Non Fiction Reader
Enron's financial world was complex and difficult to explain. This book does an excellent job of providng an over-view and details, in an understandable way. It is not a pretty picture, and there are times the reader will gleen a less then objective interpretation (almost a voyeur's glee) in telling some of the details. But then, some are startling. If I were a prosecutor, I would present my case exactly as the book is written. Highly recommend it as informative and entertaining.
I have listened to this book several times and each time I get more out of it. As an investor, I learned how you can't believe even the financial advisors. I'm glad I got the unabridged version.
I wasn't sure purchasing this audiobook was a wise choice. "Thirty hours? Really?" I thought. Having read and seen "The Smartest Guys in the Room," however, this book seemed like the next step. I was not disappointed!! It was like crack in audiobook form. From the first chapter, the listener is drawn into the fascinating financial maelstrom that is the notorious Enron legacy. Eichenwald's writing provides much detail without it being overwhelming, while moving the story along at a compelling pace - not an easy combination to achieve - and Robertson Dean's narration ... I would listen to that man read from the telephone book. I'd have to say this is one of the best audiobooks I've ever listened to. My only recommendation would be to keep a running list of all the players, because so many people are involved.
This book is fascinating and worth listening to. Unfortunately, it places all the blame for Enron on Andrew Fastow and portrays Kenneth Lay and Jeff Skilling as poor innocent children. if you read other sources (for example, the October 2002 Forbes Article "Andrew Fastow, Fall Guy" By Dan Ackman) it is clear that the problem with Enron was endemic and not just one bad apple. If you can stand more of the detail of the financial transaction involved, Enron's demise is more credibly portrayed in "Smartest Guys in the Room: The Amazing Rise and Scandalous Fall of Enron" by Bethany McLean and Peter Elkind. Eichenwald gives too many venal and greedy people free passes to be wholely credible.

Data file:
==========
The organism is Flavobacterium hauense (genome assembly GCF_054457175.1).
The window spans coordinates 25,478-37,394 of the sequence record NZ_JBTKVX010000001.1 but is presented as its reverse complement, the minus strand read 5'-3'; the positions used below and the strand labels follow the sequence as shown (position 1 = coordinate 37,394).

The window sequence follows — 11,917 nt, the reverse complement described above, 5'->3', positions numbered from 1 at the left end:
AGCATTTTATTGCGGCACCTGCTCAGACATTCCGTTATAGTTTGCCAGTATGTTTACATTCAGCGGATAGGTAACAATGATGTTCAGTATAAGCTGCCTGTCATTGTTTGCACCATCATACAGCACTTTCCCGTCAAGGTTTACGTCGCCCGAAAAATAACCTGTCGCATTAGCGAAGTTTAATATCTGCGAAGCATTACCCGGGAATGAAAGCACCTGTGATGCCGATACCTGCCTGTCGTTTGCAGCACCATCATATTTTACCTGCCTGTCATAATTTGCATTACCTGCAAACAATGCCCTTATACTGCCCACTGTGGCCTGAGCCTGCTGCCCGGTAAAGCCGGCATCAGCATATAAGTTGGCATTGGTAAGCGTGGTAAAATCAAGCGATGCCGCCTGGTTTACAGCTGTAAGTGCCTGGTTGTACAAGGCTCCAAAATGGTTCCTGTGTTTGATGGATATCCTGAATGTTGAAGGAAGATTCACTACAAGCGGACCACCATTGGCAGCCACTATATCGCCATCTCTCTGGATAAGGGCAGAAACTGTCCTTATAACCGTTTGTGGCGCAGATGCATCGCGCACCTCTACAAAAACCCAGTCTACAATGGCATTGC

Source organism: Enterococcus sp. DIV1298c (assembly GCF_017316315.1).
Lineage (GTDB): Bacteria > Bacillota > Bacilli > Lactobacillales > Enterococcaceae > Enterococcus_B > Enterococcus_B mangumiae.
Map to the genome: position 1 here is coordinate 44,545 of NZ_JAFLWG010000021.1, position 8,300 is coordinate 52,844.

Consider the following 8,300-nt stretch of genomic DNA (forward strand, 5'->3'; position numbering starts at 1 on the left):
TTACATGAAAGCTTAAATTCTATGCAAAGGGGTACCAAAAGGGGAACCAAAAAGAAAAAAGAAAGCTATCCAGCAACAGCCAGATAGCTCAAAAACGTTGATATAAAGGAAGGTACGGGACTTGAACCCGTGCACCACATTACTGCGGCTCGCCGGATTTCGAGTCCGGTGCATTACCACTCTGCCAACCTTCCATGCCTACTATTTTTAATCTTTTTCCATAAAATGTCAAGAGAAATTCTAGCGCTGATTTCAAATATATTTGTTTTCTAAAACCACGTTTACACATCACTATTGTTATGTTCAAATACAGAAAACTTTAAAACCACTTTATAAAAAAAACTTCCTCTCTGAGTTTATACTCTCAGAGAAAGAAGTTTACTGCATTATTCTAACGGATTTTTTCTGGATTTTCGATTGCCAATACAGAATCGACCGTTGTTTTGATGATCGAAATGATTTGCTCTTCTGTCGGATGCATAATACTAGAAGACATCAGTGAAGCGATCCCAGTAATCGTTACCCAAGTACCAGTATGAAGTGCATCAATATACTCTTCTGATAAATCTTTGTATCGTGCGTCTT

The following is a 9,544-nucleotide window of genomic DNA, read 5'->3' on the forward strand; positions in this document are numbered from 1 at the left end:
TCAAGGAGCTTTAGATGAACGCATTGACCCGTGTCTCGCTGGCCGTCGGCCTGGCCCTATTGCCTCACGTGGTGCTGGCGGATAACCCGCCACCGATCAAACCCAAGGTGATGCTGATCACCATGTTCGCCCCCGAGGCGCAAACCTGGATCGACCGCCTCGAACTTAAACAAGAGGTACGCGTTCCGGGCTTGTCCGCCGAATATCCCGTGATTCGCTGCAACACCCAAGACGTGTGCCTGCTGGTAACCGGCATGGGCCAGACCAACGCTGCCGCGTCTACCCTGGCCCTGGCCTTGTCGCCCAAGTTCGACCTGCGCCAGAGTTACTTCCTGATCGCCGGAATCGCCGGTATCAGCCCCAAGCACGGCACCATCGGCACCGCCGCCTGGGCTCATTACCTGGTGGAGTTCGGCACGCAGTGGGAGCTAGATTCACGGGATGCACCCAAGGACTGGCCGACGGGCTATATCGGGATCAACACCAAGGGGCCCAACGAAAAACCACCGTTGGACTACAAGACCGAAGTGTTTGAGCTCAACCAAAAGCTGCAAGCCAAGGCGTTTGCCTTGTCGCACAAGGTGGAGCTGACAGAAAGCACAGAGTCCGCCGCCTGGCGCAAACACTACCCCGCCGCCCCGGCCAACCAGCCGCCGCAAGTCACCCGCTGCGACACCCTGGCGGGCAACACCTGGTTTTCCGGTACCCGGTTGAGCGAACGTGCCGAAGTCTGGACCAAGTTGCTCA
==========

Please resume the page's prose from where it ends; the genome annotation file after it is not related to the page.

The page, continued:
I was always interested in the Enron fiasco and "Conspiracy of Fools" provided a very detailed account of the tragic events. I especially appreciated the insights into the specific schemes and how they were implemented. A good listen. Highly recommended.
Very complex but clearly explained--engrossing and impressive--better than fiction--and I cannot imagine how it could be abridged--go for the full version--it's worth every minute--my husband is going to LOVE this one. Road trip.
Who knew that a 30 hour book on the collapse of a company could be so interesting? It is very interesting to hear from the inside how events progressed - and the magnitude of the incompetence of key players in the story.